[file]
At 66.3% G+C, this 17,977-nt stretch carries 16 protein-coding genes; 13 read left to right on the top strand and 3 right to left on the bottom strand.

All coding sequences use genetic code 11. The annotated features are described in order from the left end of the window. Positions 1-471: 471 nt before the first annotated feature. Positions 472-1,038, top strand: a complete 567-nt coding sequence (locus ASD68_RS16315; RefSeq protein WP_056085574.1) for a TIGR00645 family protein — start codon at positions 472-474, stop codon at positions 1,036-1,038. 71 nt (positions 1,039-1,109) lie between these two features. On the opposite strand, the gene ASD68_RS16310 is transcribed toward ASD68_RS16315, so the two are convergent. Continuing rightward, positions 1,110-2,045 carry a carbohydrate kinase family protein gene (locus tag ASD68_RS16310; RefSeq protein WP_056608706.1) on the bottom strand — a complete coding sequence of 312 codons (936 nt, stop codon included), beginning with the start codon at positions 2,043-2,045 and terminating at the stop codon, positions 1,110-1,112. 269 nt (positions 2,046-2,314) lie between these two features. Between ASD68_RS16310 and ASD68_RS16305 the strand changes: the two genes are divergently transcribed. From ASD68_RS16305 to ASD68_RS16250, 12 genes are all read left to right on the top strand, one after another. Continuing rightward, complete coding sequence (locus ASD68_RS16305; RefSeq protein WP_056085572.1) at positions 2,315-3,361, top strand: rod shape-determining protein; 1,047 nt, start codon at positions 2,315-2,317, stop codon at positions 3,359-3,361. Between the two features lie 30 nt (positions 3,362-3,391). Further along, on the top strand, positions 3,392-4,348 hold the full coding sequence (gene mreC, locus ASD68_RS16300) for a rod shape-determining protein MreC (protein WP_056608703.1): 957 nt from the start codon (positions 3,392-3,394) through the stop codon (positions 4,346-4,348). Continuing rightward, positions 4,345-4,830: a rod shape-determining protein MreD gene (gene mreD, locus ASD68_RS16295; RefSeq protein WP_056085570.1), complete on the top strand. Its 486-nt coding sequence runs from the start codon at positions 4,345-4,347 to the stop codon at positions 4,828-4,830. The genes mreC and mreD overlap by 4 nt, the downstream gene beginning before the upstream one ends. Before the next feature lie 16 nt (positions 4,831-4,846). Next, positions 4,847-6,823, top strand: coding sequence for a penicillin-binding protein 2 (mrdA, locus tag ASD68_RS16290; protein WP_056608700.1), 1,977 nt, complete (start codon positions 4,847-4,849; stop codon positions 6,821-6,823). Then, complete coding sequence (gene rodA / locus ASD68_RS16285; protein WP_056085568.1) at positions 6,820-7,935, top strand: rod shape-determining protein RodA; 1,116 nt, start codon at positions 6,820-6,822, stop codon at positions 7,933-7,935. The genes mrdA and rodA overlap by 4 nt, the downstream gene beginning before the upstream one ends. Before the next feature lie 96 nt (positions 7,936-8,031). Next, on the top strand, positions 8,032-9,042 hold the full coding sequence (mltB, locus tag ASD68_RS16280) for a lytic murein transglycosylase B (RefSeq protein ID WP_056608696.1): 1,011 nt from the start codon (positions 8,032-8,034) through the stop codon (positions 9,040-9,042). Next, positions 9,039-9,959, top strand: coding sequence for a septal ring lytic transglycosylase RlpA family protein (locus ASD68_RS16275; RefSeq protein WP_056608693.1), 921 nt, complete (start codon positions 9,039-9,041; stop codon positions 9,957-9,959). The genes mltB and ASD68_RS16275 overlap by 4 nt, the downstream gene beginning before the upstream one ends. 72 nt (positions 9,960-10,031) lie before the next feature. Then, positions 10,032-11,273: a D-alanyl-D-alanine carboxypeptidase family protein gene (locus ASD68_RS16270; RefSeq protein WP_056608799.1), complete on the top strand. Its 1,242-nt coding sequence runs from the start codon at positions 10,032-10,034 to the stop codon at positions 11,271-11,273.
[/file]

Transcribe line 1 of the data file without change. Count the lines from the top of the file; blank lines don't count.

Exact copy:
At 66.3% G+C, this 17,977-nt stretch carries 16 protein-coding genes; 13 read left to right on the top strand and 3 right to left on the bottom strand.